Hugh Hewitt, a nationally syndicated radio talk show host and author of the 2004 book If It’s Not Close, They Can’t Cheat: Crushing the Democrats in Every Election and Why Your Life Depends On It, is an expert on the blogosphere. Hewitt spoke with Stan Guthrie about his book new book, Blog: Understanding the Information Reformation That’s Changing Your World.
What are your credentials to write about this topic?
I have been running my own blog, HughHewitt.com, since 2001, and I have been a print and broadcast journalist for more than 15 years.
You liken the advent of the blogosphere to the Reformation, when the Catholic Church—like the traditional media today—lost its monopoly on information. Is it really as serious as all that?
“Serious” isn’t a word I would use, but “significant”? Yes. The blogosphere’s arrival isn’t about religion or dogma or faith, but about the toppling of a communications hierarchy just as dominant in its field in the 20th century as Rome was with regards to faith in Europe in the 16th.
Give me some numbers about the explosion of blogging. How many are there, how fast are they growing, and how many people read them?
My book Blog is a history of the blogosphere, combined with an analysis of why it grew so quickly—from two dozen blogs in 1999 to more than 10 million today—as well as some chapters devoted to the future of the blogosphere.
The best scorecard on the number of blogs and their visitorship can be found at the blog of N.Z. Bear. Technorati.com also keeps count of the number of blogs. The Pew Center has recently released some valuable data on blog readership, and I think your readers will want to absorb the entire report.
In the book, you describe how various “blog swarms” helped bring down powerful people such as Trent Lott and Dan Rather. And yet you also seem to say that despite the catastrophic potential of bloggers to wreak similar havoc elsewhere, few organizations are prepared. Why?
Most businesses are run by competent people with little time to stay on top of changes in communication technology. Thus, when those changes arrive at their doors, they are surprised. Recently Pepsico’s president gave a controversial speech at a commencement and the blogosphere took it from zero to 60 M.P.H. in a couple of days. Pepsico is now very well informed about the blogosphere.
What are the penalties for ignoring the blogs?
Primarily bad branding, as with the Pepsico affair, but there are lost opportunity costs as well, when firms involved with marketing lose the chance to communicate with a new generation of opinion makers and influencers.
What industries are particularly at risk?
Media corporations have been hit the hardest, and they will remain the most vulnerable to criticism from bloggers, but every consumer products company needs to be alert, and of course anyone that buys advertising has to recognize that the reach of their print ads is declining as eyes turn from old media to new media, which includes the blogs.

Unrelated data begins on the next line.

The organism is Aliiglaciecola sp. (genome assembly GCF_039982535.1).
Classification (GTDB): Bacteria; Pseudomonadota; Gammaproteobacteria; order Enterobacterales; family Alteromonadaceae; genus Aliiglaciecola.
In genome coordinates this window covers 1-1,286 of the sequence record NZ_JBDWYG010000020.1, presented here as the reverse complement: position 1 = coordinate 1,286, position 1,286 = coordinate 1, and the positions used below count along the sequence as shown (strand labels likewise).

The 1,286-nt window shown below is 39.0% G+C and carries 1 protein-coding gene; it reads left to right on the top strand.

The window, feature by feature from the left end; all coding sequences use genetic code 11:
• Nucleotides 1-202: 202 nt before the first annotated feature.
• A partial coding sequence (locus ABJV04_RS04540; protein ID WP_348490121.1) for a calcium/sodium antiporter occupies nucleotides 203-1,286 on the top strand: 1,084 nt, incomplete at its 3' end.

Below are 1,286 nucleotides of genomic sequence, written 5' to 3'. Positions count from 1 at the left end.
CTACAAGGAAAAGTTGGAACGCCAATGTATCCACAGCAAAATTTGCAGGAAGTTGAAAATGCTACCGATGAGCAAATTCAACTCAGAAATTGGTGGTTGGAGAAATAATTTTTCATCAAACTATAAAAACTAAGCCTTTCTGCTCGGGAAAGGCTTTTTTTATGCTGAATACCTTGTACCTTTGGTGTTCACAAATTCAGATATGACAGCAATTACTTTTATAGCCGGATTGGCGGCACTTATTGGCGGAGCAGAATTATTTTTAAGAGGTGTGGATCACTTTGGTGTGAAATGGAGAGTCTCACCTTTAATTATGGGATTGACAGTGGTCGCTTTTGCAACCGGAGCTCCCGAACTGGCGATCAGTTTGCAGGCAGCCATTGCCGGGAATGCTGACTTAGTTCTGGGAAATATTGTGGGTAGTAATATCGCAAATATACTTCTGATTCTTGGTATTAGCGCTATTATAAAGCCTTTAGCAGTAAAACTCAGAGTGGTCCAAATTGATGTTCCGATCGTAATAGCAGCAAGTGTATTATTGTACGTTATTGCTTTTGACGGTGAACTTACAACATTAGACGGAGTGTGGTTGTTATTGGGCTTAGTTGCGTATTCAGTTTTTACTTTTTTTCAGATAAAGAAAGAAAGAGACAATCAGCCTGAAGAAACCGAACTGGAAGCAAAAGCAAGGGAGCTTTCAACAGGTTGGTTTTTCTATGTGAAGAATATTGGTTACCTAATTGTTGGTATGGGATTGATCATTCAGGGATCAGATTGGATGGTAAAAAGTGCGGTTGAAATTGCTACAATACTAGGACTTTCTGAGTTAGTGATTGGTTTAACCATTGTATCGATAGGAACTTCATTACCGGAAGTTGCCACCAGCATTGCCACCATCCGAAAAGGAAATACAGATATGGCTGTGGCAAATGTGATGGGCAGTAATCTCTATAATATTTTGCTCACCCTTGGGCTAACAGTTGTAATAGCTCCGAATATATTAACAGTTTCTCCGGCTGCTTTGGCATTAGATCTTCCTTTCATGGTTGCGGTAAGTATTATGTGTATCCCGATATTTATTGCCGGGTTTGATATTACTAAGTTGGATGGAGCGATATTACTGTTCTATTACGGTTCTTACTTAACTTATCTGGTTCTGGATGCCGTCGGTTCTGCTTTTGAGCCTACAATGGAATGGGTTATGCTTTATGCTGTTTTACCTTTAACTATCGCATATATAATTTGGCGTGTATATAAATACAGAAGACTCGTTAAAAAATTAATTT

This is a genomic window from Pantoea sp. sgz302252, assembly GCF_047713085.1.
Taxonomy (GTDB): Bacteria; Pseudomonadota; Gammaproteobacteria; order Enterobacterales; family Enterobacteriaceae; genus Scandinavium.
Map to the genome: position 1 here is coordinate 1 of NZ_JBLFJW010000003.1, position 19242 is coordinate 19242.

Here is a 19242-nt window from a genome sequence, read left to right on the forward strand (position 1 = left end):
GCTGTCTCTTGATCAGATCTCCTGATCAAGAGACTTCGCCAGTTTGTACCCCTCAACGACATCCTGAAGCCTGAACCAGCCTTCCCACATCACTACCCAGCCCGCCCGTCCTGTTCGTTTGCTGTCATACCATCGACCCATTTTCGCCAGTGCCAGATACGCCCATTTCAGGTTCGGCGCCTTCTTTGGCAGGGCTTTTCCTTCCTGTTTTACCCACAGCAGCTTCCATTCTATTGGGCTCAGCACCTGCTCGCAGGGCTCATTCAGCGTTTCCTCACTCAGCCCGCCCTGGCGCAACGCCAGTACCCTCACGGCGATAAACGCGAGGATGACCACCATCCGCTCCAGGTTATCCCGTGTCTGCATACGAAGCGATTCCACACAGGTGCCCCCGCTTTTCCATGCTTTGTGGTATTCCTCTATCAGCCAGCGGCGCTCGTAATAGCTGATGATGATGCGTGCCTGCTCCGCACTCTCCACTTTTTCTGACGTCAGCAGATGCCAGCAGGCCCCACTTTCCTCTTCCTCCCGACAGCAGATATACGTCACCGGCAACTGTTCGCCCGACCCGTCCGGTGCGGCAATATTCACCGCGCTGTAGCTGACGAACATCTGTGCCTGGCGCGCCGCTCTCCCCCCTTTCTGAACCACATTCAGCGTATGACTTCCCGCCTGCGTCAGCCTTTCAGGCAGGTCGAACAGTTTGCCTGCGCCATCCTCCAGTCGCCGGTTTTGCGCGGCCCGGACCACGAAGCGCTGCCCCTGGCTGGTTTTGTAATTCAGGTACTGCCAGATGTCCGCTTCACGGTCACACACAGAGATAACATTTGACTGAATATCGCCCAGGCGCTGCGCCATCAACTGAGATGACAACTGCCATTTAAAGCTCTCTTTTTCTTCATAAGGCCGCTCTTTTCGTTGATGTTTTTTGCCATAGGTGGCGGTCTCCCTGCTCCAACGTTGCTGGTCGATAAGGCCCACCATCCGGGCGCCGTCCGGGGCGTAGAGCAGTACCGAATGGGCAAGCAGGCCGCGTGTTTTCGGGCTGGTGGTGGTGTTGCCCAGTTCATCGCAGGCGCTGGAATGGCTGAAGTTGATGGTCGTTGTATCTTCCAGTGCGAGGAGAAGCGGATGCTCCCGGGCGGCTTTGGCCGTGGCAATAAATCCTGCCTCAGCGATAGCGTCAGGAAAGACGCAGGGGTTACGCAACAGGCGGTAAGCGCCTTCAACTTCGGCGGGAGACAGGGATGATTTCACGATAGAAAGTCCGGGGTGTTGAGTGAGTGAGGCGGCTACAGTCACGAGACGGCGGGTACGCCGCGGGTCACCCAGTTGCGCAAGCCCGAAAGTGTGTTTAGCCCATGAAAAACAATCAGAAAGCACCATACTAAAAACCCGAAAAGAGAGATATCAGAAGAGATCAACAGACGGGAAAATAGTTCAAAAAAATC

How should organizations prepare?
I discuss this at length in the book, but the key is to identify the best bloggers in the organization and get them to work. Hire them if they aren’t already there.
You also encourage readers to start their own blogs. What kinds of blogs are needed? And given the numbers you cited earlier, don’t we have enough already?
We are nowhere near saturation when a nation of 300 million people only has 10 million blogs. First, there’s a huge amount of talent in this, the most literate society in history. Second, everyone who talks on a regular basis to a circle of friends can deepen and extend that communication via a blog.
What do people need to know to create a first-rate blog and get people to read it?
Read the big ones for a few weeks before beginning, in order to see the patterns that have brought audience and influence.
Which are the best blogs out there?
What’s next for the world of blogging?
Aggregate blogs, where a larger number of very good bloggers combine to up the content without diminishing the quality of the posts. I expect to be named the executive editor of one such aggregate blog soon if I can work out the details, but will keep on at HughHewitt.com at the same time. The aggregates will draw lots of traffic and enhance the influence of the individual bloggers even as they create virtual newspapers.
One final note for your readers: I wouldn’t own a single newspaper stock if my outlook was longer than five years. Their circulation is being hollowed out, and it is only a matter of time until their advertisers figure this out. The future of print publishing is in magazines, not behind-the-news-cycle papers.
An average reader 10 years ago read X percent of the paper—seeing X percent of the ads as a result, while today that same average reader is reading X percent minus Y percent of the paper, and a similarly smaller number of the ads. Time spent with the paper is crashing, and some folks, like me, who still take the paper don’t touch it, getting all our info online. This is what I mean by hollowed out. The advertisers aren’t paying a cheaper rate, but they are getting much less for their money.